Tendai Maphosa is a Zimbabwean-born and raised finance and data protection professional currently working with a Luxembourg- based fund manager. He’s always had a keen interest in documentary filmmaking and uses his media production house Soundproofilm to create diverse content. His documentaries are known to push social and cultural boundaries; some of his videos have earned over 550k views. Tendai’s latest project, The Feeling Station, is a candid and no-holds barred podcast that shares anonymous tales of relationship break ups.
Finance, film production and music – how do you fit it all in?
It’s become somewhat of an art-form over the years. The key to making it work is leaving each of those where it belongs after a cut off time. This is much easier to do with the work stuff because 5pm is 5pm right? The work laptop stays in the office after 5pm and the camera and music equipment are put down at 6pm on a Sunday. I must admit, it’s harder putting down the creative stuff because I often get lost in the moment. I have to stick to that routine otherwise everything falls apart.
What inspired your fascination with film?
My journey into filming has a bit of an unusual start. My mother had a brain aneurysm that suddenly went pop in 2012. Whilst she was in hospital, I decidedto create a video journal of her road to recovery. She didn’t make it, but the emotion on people’s faces when they saw everything they’d done in anticipation of her return was priceless. When it ended, the
spark to get into filming was already lit.
And with music?
I come from a musical family. My dad (endearingly known as Papa) and my sisters have amazing voices. At Queensdale Primary School I was the drummer for the percussion band. Papa noticed my love for instruments, so he bought me a small Yamaha keyboard when I was ten. I taught myself to play and the love for music has continued to grow since then.
You play the piano right? What other instruments do you play?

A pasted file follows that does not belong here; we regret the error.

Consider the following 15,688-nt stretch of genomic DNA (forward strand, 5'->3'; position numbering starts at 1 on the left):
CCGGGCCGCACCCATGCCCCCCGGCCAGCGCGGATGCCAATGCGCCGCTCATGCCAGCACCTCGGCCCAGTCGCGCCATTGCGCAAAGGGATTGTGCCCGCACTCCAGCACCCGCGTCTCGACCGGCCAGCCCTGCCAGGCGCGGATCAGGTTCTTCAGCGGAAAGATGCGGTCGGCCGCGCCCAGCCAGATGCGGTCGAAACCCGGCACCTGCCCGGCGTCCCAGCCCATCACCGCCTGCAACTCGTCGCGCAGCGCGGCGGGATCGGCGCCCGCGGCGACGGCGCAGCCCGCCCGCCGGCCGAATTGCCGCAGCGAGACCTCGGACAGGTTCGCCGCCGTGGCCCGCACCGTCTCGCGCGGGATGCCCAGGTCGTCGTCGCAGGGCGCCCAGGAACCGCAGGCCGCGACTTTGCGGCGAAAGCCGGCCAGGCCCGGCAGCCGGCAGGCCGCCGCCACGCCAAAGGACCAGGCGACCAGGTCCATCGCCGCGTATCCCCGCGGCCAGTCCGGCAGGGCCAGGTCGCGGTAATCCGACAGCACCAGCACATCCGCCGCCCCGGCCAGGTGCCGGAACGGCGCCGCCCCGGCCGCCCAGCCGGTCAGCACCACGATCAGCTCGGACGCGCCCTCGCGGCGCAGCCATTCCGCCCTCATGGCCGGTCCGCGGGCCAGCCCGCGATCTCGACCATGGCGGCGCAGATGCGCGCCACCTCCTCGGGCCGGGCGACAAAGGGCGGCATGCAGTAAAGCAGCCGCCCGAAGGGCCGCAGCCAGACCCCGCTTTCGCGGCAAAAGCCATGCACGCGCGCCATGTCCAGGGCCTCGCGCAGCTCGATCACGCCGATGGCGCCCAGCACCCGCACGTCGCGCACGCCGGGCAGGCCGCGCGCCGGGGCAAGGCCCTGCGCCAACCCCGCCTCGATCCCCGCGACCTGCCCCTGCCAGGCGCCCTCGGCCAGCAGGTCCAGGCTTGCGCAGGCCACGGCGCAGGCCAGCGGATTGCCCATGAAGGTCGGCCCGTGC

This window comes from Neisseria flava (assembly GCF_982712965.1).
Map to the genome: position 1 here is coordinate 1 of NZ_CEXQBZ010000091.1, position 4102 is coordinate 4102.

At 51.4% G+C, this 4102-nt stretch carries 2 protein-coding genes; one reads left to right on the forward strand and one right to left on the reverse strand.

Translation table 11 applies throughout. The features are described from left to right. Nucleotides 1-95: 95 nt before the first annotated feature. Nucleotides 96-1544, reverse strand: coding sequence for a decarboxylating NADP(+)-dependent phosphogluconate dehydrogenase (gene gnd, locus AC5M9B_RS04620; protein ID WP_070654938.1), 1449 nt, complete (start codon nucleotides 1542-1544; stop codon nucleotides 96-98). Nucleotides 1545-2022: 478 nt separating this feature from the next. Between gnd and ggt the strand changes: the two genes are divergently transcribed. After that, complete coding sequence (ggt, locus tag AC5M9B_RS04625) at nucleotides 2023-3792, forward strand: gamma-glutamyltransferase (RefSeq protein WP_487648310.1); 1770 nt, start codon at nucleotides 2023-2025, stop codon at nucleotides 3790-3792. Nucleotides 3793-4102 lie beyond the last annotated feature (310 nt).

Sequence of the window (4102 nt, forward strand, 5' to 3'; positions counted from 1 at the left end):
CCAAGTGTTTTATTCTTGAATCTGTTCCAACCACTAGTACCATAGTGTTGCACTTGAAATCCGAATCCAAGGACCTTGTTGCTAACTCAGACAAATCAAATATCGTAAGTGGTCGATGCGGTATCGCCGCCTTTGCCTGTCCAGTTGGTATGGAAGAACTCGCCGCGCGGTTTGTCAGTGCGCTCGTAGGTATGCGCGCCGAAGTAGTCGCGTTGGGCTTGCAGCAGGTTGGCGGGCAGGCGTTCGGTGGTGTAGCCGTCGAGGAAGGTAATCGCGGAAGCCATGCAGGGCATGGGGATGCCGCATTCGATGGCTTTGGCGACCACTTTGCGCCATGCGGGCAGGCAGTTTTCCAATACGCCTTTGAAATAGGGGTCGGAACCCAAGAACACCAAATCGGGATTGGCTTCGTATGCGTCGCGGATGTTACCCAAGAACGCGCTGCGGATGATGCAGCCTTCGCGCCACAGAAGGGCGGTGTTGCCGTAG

Yes, I do play the piano. I also play the bass guitar which I taught myself when I was in university. My cousin Tinashe Faku (may his soul rest in peace) was a great bass guitarist and watching him play inspired me. So, I saved a few dollars and purchased my first one. It was a blue Legend guitar. It wasn’t the greatest, but it’s the reason I spend hours listening to music and grooving along today. Now I can’t tell which one I love more between the piano and bass guitar.
How did you birth Soundproofilm?
When I was in university, I had a small music production facility with a good friend of mine, KayomboKamawu, that was called Soundproof Audio. With the growing interest in film, I just decided to make the name more relatable to the visual side of things and Soundproofilm was born.
Your latest project is The Feeling Station – what’s it about?
It’s a podcast that gives the listening audience a front row view of relationships and why they didn’t work. It creates a therapeutic and safe environment for people to share their break up stories anonymously, without feeling judged. Although some experiences are more dramatic than others, they all present a valuable lesson that listeners benefit from. It airsevery Saturday.
How did you conceive the whole idea?
The podcast was inspired by a very good friend of mine who shared her break-up story via Facebook Live. She had been in a mentally abusive relationship for three years and didn’t know it. The way she told her story and the lessons she shared afterwards just got me thinking about the countless people who would like to let it out but didn’t want to be known.